50 Year Retrospective at SLU Gallery
St. Lawrence University’s Richard F. Brush Art Gallery will mark the beginning of the academic year with an exhibition to honor Dana Professor of Art and Art History Obiora Udechukwu’s upcoming 20-year anniversary at the University.
The exhibition, “OJEMBA: A Fifty-Year Retrospective,” opened on Aug. 17, and will continue through Oct. 12.
Chika Okeke-Agulu, associate professor of African and African diaspora art at Princeton University, will deliver a lecture on Udechukwu’s work at 7 p.m. on Thursday, Sept. 15, in Griffiths Arts Center 123. A reception will follow in the art gallery.
A variety of media will be featured in the exhibition, including gouache, ink, wash, watercolor, pastel, graphite, linocut, etching and acrylic on canvas and paper. Using the vocabularies of realism, stylization, and abstraction, Udechukwu addresses themes regarding humans, nature and sociopolitical conditions in Nigeria over the last fifty years, specifically pogroms, military dictatorship, war, refugees and kwashiorkor children suffering from malnutrition. Viewers can also make connections with current world events.
The title of the exhibition, “OJEMBA,” is taken from the Igbo adage Ojemba e nwe ilo, or “A traveler to distant lands does (or should) not have enemies.”
A year after Udechukwu joined St. Lawrence in 1997 as visiting Charles A. Dana distinguished professor of fine arts, the Brush Art Gallery mounted a solo exhibition of his artworks, titled “Text(ures) of Memory: Paintings, Drawings, and Prints.”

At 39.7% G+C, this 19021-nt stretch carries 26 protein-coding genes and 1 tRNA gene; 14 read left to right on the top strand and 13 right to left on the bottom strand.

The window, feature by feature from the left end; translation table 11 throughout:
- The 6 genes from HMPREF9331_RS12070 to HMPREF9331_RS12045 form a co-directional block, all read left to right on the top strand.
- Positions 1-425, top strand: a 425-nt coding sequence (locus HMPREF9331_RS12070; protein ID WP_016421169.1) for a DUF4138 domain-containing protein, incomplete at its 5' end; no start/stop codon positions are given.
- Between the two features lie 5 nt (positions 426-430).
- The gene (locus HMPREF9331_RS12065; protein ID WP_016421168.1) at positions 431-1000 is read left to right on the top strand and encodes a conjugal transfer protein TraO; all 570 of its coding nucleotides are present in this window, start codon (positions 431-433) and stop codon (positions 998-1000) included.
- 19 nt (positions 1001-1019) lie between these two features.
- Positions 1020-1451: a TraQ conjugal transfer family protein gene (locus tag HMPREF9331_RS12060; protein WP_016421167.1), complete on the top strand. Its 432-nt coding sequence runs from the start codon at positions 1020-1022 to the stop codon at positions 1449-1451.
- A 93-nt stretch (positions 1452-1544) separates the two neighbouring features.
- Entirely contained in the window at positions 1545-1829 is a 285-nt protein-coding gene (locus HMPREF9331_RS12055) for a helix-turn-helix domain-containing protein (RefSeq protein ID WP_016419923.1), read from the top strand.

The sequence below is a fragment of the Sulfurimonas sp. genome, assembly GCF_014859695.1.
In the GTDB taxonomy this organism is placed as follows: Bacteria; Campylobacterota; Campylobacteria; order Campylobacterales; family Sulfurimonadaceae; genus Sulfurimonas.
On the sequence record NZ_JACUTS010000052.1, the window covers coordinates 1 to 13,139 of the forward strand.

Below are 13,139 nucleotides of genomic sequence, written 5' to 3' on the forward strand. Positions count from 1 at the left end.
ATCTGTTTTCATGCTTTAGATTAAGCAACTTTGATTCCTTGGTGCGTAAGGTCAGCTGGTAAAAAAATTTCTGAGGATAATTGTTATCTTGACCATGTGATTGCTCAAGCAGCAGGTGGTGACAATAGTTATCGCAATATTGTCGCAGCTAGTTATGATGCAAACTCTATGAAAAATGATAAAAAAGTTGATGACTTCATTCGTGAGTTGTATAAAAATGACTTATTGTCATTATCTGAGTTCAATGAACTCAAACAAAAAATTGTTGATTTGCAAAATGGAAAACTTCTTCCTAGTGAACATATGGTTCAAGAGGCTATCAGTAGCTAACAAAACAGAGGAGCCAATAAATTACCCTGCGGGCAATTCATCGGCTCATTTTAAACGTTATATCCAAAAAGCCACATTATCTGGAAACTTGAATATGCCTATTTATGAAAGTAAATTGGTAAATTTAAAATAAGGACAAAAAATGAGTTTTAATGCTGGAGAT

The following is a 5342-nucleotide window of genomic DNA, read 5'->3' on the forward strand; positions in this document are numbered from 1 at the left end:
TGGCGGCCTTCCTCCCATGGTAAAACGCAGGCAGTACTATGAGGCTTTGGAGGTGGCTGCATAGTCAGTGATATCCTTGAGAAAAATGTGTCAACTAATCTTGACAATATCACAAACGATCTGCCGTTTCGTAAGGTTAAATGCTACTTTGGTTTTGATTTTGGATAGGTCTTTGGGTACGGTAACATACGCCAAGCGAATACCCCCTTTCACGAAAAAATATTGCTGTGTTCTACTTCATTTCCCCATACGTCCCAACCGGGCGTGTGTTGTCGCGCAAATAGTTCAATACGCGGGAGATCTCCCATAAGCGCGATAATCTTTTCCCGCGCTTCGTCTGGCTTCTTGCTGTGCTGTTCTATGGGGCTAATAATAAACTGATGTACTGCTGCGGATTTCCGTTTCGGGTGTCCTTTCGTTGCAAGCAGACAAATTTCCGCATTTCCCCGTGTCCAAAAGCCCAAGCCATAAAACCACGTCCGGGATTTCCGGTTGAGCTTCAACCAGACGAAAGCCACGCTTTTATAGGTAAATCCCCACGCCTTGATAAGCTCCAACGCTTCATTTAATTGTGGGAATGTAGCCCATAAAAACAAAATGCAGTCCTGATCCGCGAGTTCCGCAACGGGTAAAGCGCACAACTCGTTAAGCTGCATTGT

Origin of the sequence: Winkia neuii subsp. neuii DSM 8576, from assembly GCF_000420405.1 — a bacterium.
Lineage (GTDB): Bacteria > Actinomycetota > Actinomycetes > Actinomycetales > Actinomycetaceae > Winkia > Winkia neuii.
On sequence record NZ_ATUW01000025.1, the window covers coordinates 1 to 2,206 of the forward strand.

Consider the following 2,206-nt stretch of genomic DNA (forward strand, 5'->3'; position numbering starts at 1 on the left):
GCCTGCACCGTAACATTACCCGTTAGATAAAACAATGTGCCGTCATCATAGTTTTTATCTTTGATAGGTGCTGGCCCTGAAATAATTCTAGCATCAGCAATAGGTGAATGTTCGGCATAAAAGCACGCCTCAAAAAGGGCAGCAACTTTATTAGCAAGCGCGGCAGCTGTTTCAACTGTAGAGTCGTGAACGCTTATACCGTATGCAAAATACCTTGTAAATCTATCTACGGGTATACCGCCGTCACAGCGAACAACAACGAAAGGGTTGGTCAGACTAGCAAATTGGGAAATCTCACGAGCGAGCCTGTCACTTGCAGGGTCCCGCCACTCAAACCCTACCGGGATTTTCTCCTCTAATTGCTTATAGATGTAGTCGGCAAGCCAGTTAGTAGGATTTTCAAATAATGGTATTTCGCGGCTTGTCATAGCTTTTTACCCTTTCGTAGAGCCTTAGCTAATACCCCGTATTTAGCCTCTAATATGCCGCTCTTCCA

Some of the works in the exhibition alluded to the incarceration of Udechukwu and other faculty from the University of Nigeria, Nsukka, in early 1997. Another key feature of the “Text(ures)” exhibition was Udechukwu’s referencing of uli, a centuries-old tradition of abstract body drawing and wall painting by Igbo women of eastern Nigeria, and of nsibidi, the ancient pictographic writing found in southeastern Nigeria.
Udechukwu was educated at Ahmadu Bello University in Zaria, Nigeria, and the University of Nigeria, Nsukka, where he served as professor of fine and applied arts for many years.
A founding member of Nigeria’s AKA Circle of Exhibiting Artists, he has exhibited widely in Africa, Europe, the United States, Asia and the Caribbean. His artworks are in public collections, including the National Gallery of Art in Abuja, Nigeria; the National Museum of African Art at the Smithsonian Institution in Washington, D.C.; the Newark Museum; and, Iwalewa Haus, Universität Bayreuth, Germany.